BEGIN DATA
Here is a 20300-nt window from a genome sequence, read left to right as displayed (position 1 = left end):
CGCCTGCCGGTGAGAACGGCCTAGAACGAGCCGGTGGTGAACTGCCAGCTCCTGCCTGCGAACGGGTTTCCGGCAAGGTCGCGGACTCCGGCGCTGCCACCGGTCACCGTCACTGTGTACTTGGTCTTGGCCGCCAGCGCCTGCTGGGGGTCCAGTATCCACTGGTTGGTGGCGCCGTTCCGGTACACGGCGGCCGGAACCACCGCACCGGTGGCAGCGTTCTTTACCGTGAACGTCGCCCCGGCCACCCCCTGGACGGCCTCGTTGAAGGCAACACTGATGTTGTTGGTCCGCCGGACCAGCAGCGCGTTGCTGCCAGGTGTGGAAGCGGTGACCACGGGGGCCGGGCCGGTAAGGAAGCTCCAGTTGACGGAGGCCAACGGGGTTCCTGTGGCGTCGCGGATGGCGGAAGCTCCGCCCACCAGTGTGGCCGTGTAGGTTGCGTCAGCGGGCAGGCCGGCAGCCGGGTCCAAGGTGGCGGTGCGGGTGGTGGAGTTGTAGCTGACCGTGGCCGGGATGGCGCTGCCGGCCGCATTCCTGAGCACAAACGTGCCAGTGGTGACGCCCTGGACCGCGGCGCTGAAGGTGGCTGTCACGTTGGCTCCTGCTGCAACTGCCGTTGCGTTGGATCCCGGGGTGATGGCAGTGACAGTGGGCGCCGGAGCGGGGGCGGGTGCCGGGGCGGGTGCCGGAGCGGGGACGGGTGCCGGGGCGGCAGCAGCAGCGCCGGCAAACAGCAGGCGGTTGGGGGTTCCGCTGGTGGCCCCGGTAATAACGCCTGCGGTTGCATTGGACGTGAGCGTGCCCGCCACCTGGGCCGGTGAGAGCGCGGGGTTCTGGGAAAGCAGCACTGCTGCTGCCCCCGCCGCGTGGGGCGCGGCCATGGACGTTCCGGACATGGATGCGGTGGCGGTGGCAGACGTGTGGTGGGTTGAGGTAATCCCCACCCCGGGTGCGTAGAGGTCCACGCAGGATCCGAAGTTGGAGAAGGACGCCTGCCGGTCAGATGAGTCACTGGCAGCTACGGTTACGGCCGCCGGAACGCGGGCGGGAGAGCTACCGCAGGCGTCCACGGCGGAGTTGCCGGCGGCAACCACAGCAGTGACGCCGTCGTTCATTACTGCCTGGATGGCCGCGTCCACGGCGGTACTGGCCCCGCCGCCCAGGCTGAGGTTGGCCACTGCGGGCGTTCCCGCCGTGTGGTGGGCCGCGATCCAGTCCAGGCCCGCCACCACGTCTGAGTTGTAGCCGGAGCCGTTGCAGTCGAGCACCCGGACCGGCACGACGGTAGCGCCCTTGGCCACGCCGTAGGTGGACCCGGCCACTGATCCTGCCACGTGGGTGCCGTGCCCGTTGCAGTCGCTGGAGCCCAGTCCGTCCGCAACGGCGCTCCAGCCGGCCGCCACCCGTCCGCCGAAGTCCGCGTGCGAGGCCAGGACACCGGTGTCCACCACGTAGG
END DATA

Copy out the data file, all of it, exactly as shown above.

Here is a 20300-nt window from a genome sequence, read left to right as displayed (position 1 = left end):
CGCCTGCCGGTGAGAACGGCCTAGAACGAGCCGGTGGTGAACTGCCAGCTCCTGCCTGCGAACGGGTTTCCGGCAAGGTCGCGGACTCCGGCGCTGCCACCGGTCACCGTCACTGTGTACTTGGTCTTGGCCGCCAGCGCCTGCTGGGGGTCCAGTATCCACTGGTTGGTGGCGCCGTTCCGGTACACGGCGGCCGGAACCACCGCACCGGTGGCAGCGTTCTTTACCGTGAACGTCGCCCCGGCCACCCCCTGGACGGCCTCGTTGAAGGCAACACTGATGTTGTTGGTCCGCCGGACCAGCAGCGCGTTGCTGCCAGGTGTGGAAGCGGTGACCACGGGGGCCGGGCCGGTAAGGAAGCTCCAGTTGACGGAGGCCAACGGGGTTCCTGTGGCGTCGCGGATGGCGGAAGCTCCGCCCACCAGTGTGGCCGTGTAGGTTGCGTCAGCGGGCAGGCCGGCAGCCGGGTCCAAGGTGGCGGTGCGGGTGGTGGAGTTGTAGCTGACCGTGGCCGGGATGGCGCTGCCGGCCGCATTCCTGAGCACAAACGTGCCAGTGGTGACGCCCTGGACCGCGGCGCTGAAGGTGGCTGTCACGTTGGCTCCTGCTGCAACTGCCGTTGCGTTGGATCCCGGGGTGATGGCAGTGACAGTGGGCGCCGGAGCGGGGGCGGGTGCCGGGGCGGGTGCCGGAGCGGGGACGGGTGCCGGGGCGGCAGCAGCAGCGCCGGCAAACAGCAGGCGGTTGGGGGTTCCGCTGGTGGCCCCGGTAATAACGCCTGCGGTTGCATTGGACGTGAGCGTGCCCGCCACCTGGGCCGGTGAGAGCGCGGGGTTCTGGGAAAGCAGCACTGCTGCTGCCCCCGCCGCGTGGGGCGCGGCCATGGACGTTCCGGACATGGATGCGGTGGCGGTGGCAGACGTGTGGTGGGTTGAGGTAATCCCCACCCCGGGTGCGTAGAGGTCCACGCAGGATCCGAAGTTGGAGAAGGACGCCTGCCGGTCAGATGAGTCACTGGCAGCTACGGTTACGGCCGCCGGAACGCGGGCGGGAGAGCTACCGCAGGCGTCCACGGCGGAGTTGCCGGCGGCAACCACAGCAGTGACGCCGTCGTTCATTACTGCCTGGATGGCCGCGTCCACGGCGGTACTGGCCCCGCCGCCCAGGCTGAGGTTGGCCACTGCGGGCGTTCCCGCCGTGTGGTGGGCCGCGATCCAGTCCAGGCCCGCCACCACGTCTGAGTTGTAGCCGGAGCCGTTGCAGTCGAGCACCCGGACCGGCACGACGGTAGCGCCCTTGGCCACGCCGTAGGTGGACCCGGCCACTGATCCTGCCACGTGGGTGCCGTGCCCGTTGCAGTCGCTGGAGCCCAGTCCGTCCGCAACGGCGCTCCAGCCGGCCGCCACCCGTCCGCCGAAGTCCGCGTGCGAGGCCAGGACACCGGTGTCCACCACGTAGG